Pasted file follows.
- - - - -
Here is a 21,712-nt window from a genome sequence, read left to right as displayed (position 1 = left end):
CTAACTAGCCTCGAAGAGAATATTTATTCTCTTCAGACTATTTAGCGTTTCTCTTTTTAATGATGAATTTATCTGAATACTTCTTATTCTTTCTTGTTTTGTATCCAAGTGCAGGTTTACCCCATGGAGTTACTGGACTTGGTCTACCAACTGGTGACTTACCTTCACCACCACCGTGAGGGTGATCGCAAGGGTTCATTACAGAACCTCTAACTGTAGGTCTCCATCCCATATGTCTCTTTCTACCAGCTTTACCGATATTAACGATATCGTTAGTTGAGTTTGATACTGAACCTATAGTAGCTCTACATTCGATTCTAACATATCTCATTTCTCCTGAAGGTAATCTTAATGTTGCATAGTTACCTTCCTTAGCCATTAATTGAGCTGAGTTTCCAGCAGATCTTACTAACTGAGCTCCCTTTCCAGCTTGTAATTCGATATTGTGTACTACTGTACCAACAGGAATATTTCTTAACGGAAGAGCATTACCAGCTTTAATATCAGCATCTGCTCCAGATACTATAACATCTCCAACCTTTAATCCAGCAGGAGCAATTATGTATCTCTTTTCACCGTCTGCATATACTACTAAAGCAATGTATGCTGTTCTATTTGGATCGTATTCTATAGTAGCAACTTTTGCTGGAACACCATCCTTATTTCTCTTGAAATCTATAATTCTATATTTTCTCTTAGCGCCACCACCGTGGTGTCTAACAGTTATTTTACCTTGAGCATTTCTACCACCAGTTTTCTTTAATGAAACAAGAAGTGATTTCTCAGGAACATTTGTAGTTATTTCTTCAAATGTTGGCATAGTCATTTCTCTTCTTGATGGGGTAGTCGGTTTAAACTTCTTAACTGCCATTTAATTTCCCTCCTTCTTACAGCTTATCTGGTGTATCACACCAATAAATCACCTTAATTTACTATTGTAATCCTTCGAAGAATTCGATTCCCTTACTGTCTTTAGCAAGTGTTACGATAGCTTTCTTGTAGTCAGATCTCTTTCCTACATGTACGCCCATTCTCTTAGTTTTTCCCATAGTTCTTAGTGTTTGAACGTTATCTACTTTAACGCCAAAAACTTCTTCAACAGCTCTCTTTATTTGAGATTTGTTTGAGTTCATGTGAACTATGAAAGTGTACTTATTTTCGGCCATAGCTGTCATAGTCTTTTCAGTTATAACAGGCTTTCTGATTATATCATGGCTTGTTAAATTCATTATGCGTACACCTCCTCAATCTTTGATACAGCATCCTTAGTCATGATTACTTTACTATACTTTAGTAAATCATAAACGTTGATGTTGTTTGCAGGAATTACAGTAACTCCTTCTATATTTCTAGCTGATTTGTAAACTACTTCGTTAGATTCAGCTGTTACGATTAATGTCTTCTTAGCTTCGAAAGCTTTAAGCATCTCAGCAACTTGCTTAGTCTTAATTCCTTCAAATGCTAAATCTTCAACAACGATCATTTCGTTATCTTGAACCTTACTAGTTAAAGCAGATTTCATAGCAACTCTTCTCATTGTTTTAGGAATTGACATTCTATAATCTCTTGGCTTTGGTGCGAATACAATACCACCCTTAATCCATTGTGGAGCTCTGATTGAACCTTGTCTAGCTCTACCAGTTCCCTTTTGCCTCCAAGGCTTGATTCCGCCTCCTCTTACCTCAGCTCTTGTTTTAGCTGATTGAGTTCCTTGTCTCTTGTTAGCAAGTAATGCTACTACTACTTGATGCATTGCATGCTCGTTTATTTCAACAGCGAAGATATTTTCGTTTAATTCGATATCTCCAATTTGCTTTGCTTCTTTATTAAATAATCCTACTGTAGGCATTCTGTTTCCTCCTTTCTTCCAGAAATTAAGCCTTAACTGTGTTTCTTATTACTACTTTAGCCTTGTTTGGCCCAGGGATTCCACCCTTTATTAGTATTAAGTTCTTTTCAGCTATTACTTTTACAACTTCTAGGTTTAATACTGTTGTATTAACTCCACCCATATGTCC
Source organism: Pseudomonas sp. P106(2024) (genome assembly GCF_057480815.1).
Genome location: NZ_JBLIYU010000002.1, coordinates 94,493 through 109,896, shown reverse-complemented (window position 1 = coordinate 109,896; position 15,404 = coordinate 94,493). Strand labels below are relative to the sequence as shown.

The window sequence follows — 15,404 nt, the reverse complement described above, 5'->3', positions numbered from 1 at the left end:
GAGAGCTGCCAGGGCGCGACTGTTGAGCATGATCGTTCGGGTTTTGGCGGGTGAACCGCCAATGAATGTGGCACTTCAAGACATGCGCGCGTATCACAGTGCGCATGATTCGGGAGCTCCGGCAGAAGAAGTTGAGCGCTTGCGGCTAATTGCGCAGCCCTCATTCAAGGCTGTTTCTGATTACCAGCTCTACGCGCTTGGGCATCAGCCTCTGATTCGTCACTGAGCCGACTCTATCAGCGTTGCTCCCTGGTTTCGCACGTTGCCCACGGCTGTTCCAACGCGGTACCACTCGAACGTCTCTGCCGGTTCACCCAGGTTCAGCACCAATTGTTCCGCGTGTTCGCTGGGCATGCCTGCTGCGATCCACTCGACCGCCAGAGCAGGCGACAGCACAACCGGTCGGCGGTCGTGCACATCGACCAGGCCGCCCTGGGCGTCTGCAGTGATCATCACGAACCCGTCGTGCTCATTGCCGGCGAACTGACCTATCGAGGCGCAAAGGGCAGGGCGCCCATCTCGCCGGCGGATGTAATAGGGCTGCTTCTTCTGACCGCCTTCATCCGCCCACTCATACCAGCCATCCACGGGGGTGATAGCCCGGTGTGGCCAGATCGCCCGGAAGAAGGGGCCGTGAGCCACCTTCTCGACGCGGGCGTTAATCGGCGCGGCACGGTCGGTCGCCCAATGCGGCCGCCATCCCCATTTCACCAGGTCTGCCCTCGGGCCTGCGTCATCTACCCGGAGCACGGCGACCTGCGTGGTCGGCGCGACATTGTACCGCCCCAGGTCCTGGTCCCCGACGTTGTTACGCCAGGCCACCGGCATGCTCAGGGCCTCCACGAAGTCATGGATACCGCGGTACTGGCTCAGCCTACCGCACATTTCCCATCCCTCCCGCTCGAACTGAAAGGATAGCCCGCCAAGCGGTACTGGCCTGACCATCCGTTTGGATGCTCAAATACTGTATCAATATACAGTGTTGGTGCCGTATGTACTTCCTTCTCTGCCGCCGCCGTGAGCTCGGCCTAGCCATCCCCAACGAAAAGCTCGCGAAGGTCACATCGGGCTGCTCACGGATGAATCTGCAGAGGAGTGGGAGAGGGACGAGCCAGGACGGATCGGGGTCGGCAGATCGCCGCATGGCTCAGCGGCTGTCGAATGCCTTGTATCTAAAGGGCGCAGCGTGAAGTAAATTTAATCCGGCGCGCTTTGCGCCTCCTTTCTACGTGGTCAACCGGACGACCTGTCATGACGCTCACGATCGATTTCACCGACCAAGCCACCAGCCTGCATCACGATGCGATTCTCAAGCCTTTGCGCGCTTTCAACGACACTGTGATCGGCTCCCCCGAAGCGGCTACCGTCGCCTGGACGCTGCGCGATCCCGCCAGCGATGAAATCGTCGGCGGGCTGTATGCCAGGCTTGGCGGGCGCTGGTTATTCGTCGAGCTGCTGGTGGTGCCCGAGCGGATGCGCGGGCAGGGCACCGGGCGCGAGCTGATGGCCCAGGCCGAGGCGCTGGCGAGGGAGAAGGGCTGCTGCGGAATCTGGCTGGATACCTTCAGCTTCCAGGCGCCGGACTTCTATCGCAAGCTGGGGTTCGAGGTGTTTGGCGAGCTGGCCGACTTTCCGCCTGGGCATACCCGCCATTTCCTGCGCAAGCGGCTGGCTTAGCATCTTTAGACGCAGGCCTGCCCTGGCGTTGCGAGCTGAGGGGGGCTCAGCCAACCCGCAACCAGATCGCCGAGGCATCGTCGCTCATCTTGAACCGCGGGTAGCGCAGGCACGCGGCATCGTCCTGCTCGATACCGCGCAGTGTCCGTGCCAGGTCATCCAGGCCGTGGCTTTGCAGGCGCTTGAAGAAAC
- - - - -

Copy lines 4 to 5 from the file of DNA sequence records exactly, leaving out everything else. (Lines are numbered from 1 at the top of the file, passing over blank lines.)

Genome location: NZ_JBLIYU010000002.1, coordinates 94,493 through 109,896, shown reverse-complemented (window position 1 = coordinate 109,896; position 15,404 = coordinate 94,493). Strand labels below are relative to the sequence as shown.

The window sequence follows — 15,404 nt, the reverse complement described above, 5'->3', positions numbered from 1 at the left end: